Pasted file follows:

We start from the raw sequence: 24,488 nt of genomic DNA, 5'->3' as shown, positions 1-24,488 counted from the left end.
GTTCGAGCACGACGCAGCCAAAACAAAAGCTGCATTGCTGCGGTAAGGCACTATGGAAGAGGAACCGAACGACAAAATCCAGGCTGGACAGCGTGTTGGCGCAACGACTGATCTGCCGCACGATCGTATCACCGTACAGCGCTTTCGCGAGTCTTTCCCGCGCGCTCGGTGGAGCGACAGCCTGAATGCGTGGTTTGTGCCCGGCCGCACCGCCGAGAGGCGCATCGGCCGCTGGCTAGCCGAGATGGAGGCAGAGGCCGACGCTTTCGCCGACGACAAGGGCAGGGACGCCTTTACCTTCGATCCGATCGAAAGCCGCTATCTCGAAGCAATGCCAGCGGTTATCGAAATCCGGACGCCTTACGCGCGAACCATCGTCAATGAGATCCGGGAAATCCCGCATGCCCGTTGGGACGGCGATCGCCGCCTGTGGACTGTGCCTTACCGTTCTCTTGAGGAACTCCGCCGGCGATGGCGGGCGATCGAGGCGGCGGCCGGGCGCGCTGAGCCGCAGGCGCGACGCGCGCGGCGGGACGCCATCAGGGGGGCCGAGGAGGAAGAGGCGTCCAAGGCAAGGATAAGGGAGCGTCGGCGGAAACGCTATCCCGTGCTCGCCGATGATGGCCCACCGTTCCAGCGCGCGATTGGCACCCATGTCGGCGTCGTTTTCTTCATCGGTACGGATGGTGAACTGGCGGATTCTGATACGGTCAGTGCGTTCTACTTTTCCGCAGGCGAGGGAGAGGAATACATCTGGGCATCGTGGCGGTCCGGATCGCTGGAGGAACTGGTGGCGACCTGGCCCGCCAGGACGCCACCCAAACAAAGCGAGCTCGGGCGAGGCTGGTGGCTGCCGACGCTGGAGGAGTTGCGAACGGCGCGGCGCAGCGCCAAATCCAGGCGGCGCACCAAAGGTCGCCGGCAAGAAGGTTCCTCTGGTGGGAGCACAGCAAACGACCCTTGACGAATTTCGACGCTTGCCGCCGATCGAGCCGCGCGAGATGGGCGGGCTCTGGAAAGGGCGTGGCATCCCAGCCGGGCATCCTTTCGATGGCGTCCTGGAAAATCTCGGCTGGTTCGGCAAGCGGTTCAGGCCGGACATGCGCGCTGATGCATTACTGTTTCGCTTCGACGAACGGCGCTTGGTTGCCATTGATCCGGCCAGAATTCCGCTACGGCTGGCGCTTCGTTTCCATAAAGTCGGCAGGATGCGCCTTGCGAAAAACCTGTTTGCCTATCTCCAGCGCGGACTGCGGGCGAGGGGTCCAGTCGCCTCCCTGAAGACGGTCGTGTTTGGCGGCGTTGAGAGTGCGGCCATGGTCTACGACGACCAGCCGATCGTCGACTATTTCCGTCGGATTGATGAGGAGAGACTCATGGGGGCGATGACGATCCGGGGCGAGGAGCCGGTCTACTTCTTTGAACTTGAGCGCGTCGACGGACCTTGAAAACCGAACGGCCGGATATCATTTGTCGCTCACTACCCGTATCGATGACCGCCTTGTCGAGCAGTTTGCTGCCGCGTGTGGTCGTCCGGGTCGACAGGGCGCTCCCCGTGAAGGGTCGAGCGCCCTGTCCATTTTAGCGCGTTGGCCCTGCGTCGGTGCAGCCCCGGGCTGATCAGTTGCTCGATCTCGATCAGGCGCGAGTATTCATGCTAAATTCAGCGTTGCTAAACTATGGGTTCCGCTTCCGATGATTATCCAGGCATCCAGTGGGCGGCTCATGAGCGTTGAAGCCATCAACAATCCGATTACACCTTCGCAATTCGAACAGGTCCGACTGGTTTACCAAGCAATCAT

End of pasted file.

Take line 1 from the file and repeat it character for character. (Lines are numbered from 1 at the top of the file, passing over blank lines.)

We start from the raw sequence: 24,488 nt of genomic DNA, 5'->3' as shown, positions 1-24,488 counted from the left end.